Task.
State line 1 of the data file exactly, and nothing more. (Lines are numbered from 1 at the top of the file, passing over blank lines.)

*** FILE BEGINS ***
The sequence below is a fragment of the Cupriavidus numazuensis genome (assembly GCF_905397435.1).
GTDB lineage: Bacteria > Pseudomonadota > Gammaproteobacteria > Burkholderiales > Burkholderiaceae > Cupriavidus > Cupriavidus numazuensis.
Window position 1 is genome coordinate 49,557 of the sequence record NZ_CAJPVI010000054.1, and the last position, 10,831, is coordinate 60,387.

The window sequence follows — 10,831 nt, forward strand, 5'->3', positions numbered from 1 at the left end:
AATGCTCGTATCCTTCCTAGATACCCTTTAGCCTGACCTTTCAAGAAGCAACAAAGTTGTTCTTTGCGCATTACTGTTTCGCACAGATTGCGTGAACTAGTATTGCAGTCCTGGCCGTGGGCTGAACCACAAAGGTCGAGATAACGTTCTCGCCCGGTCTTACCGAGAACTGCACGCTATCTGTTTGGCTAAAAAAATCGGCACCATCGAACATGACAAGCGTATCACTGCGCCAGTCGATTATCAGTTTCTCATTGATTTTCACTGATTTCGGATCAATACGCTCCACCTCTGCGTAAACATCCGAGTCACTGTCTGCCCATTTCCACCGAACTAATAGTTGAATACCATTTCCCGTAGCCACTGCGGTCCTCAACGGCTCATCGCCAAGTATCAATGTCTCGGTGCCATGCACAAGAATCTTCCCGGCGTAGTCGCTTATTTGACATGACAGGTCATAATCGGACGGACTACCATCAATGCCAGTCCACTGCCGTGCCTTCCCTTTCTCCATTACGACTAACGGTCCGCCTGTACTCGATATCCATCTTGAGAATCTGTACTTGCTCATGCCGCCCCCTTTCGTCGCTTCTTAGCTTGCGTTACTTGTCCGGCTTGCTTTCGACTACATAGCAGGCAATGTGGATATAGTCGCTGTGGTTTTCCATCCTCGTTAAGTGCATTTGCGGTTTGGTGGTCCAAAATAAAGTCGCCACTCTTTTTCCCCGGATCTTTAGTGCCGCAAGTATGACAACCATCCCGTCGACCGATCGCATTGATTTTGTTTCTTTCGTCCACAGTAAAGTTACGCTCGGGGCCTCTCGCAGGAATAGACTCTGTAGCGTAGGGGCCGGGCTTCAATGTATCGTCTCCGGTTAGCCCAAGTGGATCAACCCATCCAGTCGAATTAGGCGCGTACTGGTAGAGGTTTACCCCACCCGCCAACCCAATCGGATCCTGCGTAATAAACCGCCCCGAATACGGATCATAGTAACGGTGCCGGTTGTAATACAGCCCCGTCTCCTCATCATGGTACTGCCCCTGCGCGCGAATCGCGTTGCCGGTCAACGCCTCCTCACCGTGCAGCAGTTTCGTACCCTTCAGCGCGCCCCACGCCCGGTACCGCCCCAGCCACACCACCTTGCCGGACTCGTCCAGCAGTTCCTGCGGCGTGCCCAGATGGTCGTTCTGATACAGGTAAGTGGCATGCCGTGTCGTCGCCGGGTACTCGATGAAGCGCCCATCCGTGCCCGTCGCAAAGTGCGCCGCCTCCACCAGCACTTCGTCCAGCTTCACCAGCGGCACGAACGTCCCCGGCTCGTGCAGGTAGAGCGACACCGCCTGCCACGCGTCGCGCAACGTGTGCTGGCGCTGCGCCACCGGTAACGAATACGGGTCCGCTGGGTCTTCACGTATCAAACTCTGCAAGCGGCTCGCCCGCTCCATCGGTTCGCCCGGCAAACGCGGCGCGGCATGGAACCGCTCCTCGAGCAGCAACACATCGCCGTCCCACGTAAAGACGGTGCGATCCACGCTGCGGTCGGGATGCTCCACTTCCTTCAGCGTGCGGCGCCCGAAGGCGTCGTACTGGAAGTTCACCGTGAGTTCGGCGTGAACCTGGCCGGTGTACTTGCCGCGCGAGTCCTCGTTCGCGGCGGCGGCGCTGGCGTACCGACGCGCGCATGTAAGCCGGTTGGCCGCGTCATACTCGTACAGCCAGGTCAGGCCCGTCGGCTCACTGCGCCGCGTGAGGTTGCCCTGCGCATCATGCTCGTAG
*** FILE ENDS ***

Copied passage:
The sequence below is a fragment of the Cupriavidus numazuensis genome (assembly GCF_905397435.1).